Such was in fact the basis of Brown’s attack on the second restraint – that in the employment agreement – which stipulated among other things that he would not for 3 years after termination, hold an “indirect interest” in a competitor.
Bradley J agreed there was no basis for concluding that the restraint on Brown from having “an interest as a shareholder in a company that conducted a similar asbestos removal business anywhere in Queensland” ie an “indirect interest”, was necessary or reasonable. That clause too was therefore unenforceable.
The third provision – that in the exit agreement – purported to restrain Brown from working for any similar business or any competitor in Australia for a period of either two or three years from 30 January 2015.
This went way too far according to the judge and was inconsistent with “the elementary freedom of an employee to earn his living as best he can”. Brown was GBAR’s employee, “not their slave,” he remarked.
But even disregarding the overly wide geographic restraint, Justice Bradley explained that the restraint was likely to be unenforceable on the basis that it had been given for no consideration in the context of employment termination rather than that of gaining employment.
The wash up of the analysis of each of the restraints was that the buyer could rely on none because they had all overreached – in different ways – the bounds of reasonableness.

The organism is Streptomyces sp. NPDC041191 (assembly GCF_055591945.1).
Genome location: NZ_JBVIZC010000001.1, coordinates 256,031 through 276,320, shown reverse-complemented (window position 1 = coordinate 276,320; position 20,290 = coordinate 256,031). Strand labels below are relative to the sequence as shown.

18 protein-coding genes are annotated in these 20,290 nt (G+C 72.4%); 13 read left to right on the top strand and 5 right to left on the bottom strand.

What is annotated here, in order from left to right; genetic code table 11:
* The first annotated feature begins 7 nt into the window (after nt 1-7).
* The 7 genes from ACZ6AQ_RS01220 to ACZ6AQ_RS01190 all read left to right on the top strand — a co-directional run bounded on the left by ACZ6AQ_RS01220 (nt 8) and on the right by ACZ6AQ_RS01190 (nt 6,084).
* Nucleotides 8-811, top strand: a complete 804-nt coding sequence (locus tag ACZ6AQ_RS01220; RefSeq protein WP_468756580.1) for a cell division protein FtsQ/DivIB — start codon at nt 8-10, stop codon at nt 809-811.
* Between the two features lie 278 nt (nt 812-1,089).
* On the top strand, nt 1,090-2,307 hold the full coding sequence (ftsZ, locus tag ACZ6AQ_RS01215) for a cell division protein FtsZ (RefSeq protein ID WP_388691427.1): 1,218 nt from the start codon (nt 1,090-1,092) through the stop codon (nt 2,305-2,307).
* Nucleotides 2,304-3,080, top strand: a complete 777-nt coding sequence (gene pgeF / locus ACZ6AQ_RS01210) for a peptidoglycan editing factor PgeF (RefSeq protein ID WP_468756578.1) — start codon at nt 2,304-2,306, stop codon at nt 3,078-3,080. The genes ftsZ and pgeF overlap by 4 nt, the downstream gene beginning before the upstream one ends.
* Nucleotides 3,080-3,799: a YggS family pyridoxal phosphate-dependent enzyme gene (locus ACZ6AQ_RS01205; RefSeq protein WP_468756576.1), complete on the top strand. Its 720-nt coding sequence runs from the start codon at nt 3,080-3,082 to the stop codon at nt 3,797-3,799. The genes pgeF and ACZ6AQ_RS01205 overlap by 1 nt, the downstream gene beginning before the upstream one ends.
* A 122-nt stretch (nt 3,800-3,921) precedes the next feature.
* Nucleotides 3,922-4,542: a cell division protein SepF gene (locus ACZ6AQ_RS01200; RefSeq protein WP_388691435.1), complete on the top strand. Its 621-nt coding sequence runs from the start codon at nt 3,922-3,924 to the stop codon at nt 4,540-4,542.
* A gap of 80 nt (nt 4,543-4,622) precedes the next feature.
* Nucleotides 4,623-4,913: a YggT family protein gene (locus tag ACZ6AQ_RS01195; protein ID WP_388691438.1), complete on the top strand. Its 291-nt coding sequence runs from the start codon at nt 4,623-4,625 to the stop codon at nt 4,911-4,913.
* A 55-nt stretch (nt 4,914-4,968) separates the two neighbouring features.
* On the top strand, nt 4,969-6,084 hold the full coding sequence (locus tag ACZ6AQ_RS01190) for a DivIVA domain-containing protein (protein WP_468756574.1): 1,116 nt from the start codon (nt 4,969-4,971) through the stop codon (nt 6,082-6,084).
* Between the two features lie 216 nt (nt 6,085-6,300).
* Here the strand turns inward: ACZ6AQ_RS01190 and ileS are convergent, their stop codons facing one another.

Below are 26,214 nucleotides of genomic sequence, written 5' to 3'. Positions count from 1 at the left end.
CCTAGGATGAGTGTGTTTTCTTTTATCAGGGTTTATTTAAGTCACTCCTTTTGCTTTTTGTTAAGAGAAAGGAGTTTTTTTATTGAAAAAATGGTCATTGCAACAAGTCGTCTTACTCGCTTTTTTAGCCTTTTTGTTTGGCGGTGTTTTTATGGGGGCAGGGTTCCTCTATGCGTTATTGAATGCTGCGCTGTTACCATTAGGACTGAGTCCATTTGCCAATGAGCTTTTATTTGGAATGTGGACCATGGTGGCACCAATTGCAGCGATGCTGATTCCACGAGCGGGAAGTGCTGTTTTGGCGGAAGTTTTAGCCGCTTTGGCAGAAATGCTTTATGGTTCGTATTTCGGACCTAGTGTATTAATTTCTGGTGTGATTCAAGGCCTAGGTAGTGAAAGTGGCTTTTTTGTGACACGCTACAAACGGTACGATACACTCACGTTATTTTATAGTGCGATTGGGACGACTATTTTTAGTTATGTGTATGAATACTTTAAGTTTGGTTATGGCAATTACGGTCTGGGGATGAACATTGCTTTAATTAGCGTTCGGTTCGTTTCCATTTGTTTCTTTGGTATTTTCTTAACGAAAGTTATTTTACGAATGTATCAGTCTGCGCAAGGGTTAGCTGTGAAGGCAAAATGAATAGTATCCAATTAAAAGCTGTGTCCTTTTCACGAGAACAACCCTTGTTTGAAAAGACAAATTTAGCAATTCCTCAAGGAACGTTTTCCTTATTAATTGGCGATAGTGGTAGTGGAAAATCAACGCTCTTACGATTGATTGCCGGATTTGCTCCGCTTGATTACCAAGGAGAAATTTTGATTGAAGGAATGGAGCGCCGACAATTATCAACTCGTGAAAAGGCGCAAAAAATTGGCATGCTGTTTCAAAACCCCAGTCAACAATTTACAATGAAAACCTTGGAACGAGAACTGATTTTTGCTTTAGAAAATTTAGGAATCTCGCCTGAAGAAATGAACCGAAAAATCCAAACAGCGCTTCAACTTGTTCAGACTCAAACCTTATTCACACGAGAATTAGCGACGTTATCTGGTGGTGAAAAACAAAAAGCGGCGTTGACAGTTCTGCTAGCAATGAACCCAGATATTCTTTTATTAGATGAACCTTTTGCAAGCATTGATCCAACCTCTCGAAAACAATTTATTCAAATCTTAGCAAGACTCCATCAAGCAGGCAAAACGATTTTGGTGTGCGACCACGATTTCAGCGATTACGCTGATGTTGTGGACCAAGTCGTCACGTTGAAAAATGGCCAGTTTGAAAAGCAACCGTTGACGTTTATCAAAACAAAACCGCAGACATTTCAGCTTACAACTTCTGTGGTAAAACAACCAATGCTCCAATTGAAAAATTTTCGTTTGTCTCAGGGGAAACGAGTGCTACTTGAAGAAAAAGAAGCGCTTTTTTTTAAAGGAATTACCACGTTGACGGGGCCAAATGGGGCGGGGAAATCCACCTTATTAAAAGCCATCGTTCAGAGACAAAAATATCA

What though of the general rule that a vendor of a business “is not entitled to depreciate that which he has sold” and must abstain from any act intended to deprive the purchaser of that which has been sold to him ie the so-called rule in Trego v Hunt?
In respect of this argument, the court noted that the evidence showed Brown had not actively sought out GBAR’s defectors. Rather the customers themselves had looked for him once they became aware he was back in business.
Thus it could not be said that Brown had even engaged in any offending conduct.
Justice Bradley also observed that the doctrine could have no operation where the parties themselves “turned their respective minds to and agreed on the specific contractual rights and obligations in respect of competition”.
As a consequence of this judgement, restraint of trade clauses in common usage in Business Sale Contracts and in employment agreements will require close re-examination. Extreme care will be required going forward to ensure reasonableness and the absence of overreach in all commonly used non-compete provisions.